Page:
It’s very important for your customers to know how to treat electric shocks. Electrical hazards cause nearly 4,000 injuries and more than 300 deaths in the U.S. workplace each year. Because electric shocks are so common, familiarity with appropriate treatment is vital.
You know this information, but by reviewing it with your customers, you certify your authority, the quality of your work, and emphasize the importance of taking care around electricity. Following are some of the key talking points you can cover with your customers.
Sources of Shock
Low voltage electricity – 500 watts or less – typically won’t cause severe injury. If a person is exposed to greater intensities, they may actually become a conductor in an electric circuit. This will cause significant tissue damage.
Household appliances, electrical cords, and extension cords are frequent culprits in the case of electrical shocks. Outlets are responsible for 15% of injuries and are inordinately responsible for electrical shocks to children.
Here are some tips for preventing electrical shock:
- Make sure cords are correctly rated for the equipment in use
- Limit the use of extension cords
- Do not allow children to play with or around electrical cords or electrical outlets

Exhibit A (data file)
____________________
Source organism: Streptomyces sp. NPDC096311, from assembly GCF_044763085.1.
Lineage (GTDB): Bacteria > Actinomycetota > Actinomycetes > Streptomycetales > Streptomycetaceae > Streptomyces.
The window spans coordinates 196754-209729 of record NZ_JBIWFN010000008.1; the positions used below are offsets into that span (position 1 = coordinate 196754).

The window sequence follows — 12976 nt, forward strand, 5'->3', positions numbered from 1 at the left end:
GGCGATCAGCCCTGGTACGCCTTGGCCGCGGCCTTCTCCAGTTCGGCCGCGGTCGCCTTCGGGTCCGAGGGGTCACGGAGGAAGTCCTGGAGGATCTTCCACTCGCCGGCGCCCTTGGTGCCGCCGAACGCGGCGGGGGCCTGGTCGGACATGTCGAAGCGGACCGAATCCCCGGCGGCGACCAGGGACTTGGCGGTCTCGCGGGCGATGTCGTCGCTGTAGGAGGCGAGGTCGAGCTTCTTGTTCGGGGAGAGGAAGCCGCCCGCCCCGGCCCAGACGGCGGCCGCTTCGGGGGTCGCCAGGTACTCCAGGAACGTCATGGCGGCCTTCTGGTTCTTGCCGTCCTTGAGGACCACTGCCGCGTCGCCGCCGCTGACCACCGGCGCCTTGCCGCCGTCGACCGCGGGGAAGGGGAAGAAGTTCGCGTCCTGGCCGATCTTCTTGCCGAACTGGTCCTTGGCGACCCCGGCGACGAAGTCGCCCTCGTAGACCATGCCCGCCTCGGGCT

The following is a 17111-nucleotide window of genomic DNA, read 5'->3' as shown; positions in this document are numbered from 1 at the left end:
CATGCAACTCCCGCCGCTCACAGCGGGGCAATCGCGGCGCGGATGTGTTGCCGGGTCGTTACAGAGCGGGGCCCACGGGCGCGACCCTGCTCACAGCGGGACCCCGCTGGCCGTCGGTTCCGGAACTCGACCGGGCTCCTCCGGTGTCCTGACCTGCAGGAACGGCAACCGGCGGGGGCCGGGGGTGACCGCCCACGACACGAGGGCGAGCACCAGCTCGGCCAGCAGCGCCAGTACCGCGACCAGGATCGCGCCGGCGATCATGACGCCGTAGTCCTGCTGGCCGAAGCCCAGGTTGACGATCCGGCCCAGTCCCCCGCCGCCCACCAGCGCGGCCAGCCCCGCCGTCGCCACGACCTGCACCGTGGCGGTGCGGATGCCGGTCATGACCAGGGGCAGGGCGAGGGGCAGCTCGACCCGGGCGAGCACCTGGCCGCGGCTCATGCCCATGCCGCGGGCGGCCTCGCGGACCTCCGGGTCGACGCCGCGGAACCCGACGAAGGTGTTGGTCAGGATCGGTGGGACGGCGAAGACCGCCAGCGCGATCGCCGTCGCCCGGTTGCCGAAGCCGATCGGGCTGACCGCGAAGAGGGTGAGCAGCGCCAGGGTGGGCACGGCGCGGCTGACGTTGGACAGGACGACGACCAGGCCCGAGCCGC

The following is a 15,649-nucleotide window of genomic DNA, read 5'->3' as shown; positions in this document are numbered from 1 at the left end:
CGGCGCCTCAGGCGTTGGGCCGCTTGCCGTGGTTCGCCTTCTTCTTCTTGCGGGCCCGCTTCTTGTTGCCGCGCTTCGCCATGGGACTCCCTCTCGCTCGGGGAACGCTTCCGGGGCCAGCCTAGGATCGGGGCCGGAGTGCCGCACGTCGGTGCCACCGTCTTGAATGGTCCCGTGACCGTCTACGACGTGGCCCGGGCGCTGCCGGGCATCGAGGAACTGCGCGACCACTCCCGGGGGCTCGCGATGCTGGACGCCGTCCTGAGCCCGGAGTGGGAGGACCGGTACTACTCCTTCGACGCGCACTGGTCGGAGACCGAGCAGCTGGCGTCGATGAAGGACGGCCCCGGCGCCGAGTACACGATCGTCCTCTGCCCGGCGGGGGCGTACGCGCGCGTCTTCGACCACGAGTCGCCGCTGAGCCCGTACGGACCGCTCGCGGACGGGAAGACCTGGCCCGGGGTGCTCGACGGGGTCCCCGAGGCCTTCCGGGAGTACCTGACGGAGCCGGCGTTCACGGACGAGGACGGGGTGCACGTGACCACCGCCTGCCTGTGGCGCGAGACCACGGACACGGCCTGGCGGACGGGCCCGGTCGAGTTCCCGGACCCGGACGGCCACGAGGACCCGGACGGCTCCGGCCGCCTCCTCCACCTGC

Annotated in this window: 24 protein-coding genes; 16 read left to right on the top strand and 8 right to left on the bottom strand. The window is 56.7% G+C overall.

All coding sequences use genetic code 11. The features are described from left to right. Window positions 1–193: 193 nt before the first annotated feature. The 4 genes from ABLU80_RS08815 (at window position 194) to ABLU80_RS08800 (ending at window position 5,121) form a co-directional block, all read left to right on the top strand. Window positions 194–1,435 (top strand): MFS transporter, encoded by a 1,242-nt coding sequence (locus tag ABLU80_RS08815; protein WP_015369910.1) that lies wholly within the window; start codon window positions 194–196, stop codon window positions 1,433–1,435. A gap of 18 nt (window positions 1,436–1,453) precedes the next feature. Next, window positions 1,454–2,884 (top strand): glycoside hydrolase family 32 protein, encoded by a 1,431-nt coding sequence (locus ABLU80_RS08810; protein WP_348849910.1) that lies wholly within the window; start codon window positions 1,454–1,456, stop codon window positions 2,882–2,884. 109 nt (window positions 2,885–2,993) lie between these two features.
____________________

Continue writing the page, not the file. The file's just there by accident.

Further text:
- Caution older children against playing near train tracks or power towers
- Make sure every power supply is shut off before any work is done on the electrical system
- Update old outlets to grounded (three prong) systems
- Replace outlets that are located near water with fused (GFCI) outlets
- Avoid mixing water and electricity
- During thunderstorms, seek shelter and crouch low if caught outdoors. Stay away from trees, metal objects and water. Lightning strikes are most likely to occur during the month of July and between the hours of noon and 6 PM.
It is impossible to entirely eliminate the danger or possibility of electrical shocks. However, communicating how to minimize the chances of and to properly respond to a shock with your customers is important.
Following an electric shock, an injury may manifest in very distinct ways. Two of the most common and severe are burns and muscle contractions.
Burns: Usually found on the hands, heels, or head, burns are most severe where contact was made with the electrical source. In homes with pets and very young and small children, burns have been found on the mouth, after biting an electrical cord. In terms of helping your diagnosing, burns often mark the entrance where electricity entered the body. These burns may also signify internal damage.
Muscle Contractions: When a person suffers from electrical shock, they often respond with violent muscle contractions. These muscle contractions can cause broken bones, spinal injuries, and even cardiac arrest.
Treating Electric Shock (SCOW)
Of the electric shock treatments to know, one of them can be described in the acronym ‘SCOW.’
When in a situation where someone is suffering from an electrical shock, here are the steps to take in ‘SCOW’: